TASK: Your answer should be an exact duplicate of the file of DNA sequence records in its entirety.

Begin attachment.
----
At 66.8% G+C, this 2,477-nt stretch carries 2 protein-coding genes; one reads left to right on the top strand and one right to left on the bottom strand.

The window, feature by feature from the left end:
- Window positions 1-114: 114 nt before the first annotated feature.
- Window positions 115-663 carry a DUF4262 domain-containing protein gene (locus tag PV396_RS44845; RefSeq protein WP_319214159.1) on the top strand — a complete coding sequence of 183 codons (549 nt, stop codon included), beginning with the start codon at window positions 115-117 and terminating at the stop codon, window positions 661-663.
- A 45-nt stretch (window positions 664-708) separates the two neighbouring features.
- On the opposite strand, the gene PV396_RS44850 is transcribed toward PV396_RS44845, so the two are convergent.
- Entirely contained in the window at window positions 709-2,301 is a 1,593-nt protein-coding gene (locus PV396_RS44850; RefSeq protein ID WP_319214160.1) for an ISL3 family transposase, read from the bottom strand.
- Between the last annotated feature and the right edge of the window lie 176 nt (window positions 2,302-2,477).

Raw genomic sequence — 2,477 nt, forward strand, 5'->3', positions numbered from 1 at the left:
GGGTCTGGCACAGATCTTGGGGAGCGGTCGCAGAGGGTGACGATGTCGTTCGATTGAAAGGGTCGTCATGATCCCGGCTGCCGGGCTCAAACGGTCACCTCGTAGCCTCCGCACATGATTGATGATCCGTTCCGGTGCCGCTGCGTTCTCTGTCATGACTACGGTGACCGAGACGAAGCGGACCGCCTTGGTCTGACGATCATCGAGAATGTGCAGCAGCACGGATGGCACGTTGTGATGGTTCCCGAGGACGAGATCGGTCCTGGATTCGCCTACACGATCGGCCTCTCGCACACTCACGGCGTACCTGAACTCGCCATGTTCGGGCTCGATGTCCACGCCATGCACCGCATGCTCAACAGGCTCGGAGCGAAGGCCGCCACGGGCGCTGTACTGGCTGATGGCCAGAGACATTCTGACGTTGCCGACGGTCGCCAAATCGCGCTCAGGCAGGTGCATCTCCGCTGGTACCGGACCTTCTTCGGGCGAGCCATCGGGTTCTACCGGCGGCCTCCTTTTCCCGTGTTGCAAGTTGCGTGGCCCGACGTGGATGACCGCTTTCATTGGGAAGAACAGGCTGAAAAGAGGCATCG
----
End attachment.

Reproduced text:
At 66.8% G+C, this 2,477-nt stretch carries 2 protein-coding genes; one reads left to right on the top strand and one right to left on the bottom strand.

The window, feature by feature from the left end:
- Window positions 1-114: 114 nt before the first annotated feature.
- Window positions 115-663 carry a DUF4262 domain-containing protein gene (locus tag PV396_RS44845; RefSeq protein WP_319214159.1) on the top strand — a complete coding sequence of 183 codons (549 nt, stop codon included), beginning with the start codon at window positions 115-117 and terminating at the stop codon, window positions 661-663.
- A 45-nt stretch (window positions 664-708) separates the two neighbouring features.
- On the opposite strand, the gene PV396_RS44850 is transcribed toward PV396_RS44845, so the two are convergent.
- Entirely contained in the window at window positions 709-2,301 is a 1,593-nt protein-coding gene (locus PV396_RS44850; RefSeq protein ID WP_319214160.1) for an ISL3 family transposase, read from the bottom strand.
- Between the last annotated feature and the right edge of the window lie 176 nt (window positions 2,302-2,477).

Raw genomic sequence — 2,477 nt, forward strand, 5'->3', positions numbered from 1 at the left:
GGGTCTGGCACAGATCTTGGGGAGCGGTCGCAGAGGGTGACGATGTCGTTCGATTGAAAGGGTCGTCATGATCCCGGCTGCCGGGCTCAAACGGTCACCTCGTAGCCTCCGCACATGATTGATGATCCGTTCCGGTGCCGCTGCGTTCTCTGTCATGACTACGGTGACCGAGACGAAGCGGACCGCCTTGGTCTGACGATCATCGAGAATGTGCAGCAGCACGGATGGCACGTTGTGATGGTTCCCGAGGACGAGATCGGTCCTGGATTCGCCTACACGATCGGCCTCTCGCACACTCACGGCGTACCTGAACTCGCCATGTTCGGGCTCGATGTCCACGCCATGCACCGCATGCTCAACAGGCTCGGAGCGAAGGCCGCCACGGGCGCTGTACTGGCTGATGGCCAGAGACATTCTGACGTTGCCGACGGTCGCCAAATCGCGCTCAGGCAGGTGCATCTCCGCTGGTACCGGACCTTCTTCGGGCGAGCCATCGGGTTCTACCGGCGGCCTCCTTTTCCCGTGTTGCAAGTTGCGTGGCCCGACGTGGATGACCGCTTTCATTGGGAAGAACAGGCTGAAAAGAGGCATCG